DeveloPassion's Newsletter #10 - Nrwl NX 10

DeveloPassion's Newsletter #10 - Nrwl NX 10
Welcome to the 10th edition of DeveloPassion’s newsletter. Before we start, I’d like to ask all of you to help me out a bit. If you find this newsletter interesting, then please do take a bit of time to share to others on social media: With your help, others will also get a chance to discover and enjoy reading it. As an added benefit, it’ll also motivate me to continue the experience! Don’t forget that you can also follow me on Twitter and Medium where I currently publish my articles. 10 is going the magic number for this edition. I’m really happy because it’s already the tenth edition of my newsletter. I of course intend to make it a 100, one newsletter at a time. I still don’t intend to have a more regular schedule as this remains on the back burner, but it’s an initiative that I want to continue. You are now 25 to follow this newsletter and I hope that we can make it x10 by the end of the year.. ;-) I’m also thinking more and more about publishing video content… I haven’t taken the time yet to prepare my screencasting setup… My article about Angular 10 has been especially popular, with over 11K views 700+ claps and almost 200$ earnings, which I find really amazing (and motivating of course). It’s the first time that one of my articles is that successful. I imagine that it’s due to the magic 10? Anyways, I’ll probably run a poll one of these days to see if you guys/girls/whatever are interested in reading more in-depth articles about new open source releases..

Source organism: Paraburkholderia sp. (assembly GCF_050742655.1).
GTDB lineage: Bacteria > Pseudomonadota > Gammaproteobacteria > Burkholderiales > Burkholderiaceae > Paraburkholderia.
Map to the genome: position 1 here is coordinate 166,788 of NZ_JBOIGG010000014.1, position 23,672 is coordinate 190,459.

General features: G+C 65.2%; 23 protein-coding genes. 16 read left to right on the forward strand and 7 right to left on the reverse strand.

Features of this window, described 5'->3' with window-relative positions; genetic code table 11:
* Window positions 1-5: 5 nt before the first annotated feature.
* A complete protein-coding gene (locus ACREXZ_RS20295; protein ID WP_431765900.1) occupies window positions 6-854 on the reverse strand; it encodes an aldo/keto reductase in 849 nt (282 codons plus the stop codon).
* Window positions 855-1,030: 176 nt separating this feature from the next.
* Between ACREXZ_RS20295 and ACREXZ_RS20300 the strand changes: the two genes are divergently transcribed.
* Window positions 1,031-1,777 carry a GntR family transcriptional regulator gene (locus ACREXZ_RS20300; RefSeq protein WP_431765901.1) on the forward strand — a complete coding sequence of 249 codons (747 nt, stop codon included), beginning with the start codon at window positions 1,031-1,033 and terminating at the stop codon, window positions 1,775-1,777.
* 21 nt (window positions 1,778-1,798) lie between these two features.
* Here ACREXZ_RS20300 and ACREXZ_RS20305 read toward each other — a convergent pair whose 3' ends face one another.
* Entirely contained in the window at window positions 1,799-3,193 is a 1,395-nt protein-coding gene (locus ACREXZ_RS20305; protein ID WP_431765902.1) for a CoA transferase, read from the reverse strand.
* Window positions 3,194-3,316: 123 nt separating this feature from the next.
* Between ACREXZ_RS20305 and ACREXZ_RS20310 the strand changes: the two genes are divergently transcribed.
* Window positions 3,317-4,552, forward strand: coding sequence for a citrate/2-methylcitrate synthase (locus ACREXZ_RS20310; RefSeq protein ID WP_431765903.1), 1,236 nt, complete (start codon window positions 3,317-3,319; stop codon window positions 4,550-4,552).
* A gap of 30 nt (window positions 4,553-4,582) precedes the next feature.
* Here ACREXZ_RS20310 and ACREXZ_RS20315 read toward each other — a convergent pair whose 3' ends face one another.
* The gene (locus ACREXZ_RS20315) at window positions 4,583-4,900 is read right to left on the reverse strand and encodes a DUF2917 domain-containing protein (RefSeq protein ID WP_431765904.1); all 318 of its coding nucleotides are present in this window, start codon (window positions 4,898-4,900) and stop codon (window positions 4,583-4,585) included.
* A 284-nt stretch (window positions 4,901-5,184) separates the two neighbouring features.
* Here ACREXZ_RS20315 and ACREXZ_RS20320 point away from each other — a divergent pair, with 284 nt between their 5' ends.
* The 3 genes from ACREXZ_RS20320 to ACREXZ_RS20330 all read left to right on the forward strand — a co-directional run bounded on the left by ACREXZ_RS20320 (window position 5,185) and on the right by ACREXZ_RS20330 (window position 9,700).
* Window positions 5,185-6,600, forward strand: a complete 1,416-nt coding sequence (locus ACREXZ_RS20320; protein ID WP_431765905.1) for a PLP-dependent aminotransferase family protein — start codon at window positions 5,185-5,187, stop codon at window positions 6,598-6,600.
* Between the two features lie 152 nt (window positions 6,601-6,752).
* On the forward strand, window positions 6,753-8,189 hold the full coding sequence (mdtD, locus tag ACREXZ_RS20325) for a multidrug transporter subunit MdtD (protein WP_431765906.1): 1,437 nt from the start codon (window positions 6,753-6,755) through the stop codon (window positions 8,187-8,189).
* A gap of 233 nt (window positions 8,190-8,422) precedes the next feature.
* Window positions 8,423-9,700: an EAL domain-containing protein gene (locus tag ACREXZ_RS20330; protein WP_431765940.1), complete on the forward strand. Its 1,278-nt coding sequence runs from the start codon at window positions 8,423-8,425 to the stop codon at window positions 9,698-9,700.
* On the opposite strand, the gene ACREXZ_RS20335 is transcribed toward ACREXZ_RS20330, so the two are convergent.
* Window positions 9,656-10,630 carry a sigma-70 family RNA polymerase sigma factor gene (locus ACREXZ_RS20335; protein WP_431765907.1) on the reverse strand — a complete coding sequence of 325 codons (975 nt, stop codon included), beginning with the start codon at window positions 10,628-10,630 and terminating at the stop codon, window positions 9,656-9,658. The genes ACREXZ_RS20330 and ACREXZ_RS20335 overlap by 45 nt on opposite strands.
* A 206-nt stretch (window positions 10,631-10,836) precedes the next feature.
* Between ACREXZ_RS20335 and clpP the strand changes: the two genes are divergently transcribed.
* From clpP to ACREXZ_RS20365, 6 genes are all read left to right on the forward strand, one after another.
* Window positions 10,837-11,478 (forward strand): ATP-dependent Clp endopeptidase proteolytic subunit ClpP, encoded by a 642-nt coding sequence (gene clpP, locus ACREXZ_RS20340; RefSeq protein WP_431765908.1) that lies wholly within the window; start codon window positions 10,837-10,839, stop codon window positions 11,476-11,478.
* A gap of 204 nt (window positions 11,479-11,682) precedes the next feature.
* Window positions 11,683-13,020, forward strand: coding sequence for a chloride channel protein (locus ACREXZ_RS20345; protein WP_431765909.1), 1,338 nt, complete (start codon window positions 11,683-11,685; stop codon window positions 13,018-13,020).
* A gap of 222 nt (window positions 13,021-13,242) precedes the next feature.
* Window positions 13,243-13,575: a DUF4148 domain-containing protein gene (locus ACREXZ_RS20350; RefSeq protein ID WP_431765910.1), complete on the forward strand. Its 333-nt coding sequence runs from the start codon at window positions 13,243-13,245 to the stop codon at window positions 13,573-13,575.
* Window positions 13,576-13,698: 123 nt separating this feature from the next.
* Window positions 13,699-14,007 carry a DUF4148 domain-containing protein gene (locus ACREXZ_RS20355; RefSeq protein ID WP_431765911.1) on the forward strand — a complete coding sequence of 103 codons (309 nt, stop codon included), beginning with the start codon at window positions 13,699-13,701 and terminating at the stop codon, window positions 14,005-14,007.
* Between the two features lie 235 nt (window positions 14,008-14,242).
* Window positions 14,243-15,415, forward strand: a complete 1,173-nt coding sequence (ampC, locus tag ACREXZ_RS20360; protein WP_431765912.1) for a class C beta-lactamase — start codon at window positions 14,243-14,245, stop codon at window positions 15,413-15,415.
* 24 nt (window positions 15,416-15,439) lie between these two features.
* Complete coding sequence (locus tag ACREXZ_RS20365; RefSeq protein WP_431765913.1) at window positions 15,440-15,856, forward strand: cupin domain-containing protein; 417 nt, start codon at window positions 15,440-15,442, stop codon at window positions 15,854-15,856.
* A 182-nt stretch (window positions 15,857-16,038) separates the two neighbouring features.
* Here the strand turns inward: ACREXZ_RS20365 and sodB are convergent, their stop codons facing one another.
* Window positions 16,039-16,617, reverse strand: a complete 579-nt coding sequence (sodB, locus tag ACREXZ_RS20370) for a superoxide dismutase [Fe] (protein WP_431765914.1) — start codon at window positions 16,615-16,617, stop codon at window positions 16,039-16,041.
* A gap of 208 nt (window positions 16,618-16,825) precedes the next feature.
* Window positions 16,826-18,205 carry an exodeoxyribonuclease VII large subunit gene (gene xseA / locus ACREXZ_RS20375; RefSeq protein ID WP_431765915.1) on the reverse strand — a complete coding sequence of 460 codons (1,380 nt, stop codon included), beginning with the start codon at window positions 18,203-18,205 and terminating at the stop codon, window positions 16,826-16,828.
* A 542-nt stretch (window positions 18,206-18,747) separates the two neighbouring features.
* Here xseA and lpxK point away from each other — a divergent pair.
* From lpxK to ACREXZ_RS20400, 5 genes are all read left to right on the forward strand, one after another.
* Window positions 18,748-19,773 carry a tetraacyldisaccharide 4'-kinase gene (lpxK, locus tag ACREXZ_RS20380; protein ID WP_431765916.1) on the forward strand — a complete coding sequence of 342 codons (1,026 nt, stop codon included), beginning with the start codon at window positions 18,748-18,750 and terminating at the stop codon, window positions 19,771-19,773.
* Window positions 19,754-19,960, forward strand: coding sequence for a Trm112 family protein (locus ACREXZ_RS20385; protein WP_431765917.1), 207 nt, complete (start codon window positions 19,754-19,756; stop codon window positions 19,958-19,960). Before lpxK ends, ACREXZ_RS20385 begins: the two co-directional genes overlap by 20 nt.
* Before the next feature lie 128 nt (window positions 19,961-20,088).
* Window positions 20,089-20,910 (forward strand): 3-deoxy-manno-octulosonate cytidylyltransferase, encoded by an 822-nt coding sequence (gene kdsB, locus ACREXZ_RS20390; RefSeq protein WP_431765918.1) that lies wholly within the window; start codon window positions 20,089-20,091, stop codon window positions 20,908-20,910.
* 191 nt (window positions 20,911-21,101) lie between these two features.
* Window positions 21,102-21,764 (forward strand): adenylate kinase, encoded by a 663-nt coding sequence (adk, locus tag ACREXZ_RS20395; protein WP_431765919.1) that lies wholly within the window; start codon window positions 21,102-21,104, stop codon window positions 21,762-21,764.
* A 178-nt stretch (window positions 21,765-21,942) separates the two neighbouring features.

TypeScript news
As usual, here are some news about TypeScript. I’ve published an introductory article about TypeScript; it doesn’t contain any code because I just felt like explaining what the language is about for those who just don’t know. It may be a good article to show managers what it is without scaring them away… ;-) I’ve updated my article about TypeScript 4 in order to cover Variadic Tuple Types. Those seem really cool and I think that they’ll have a great impact on the conciseness and quality of our code. I’ve also published an article explaining how you can safely refer to TypeScript interface property names at runtime. I found this technique recently and thought it would be nice to share it. As you know, interfaces are gone at runtime; still, it’s possible to write typesafe checks against property names, by leveraging the keyof keyword. I’ve used this to handle partial updates in my NestJS back-end. While we’re at it, I’ve also published a small piece showing how to iterate over string enum keys and values using Object.keys and Object.values. It’s a basic article, but maybe some of you didn’t know that it was possible to use that against TS enums. Finally, I wrote an article about how to ensure that you never miss a switch case statement. It explains a neat use case for the unknown keyword of TypeScript. Personally, I use this whenever I can to avoid subtle bugs that can easily be introduced when enums backing a switch are modified. If you’re curious about how the unknown keyword helps, then check out the article.
Nrwl NX 10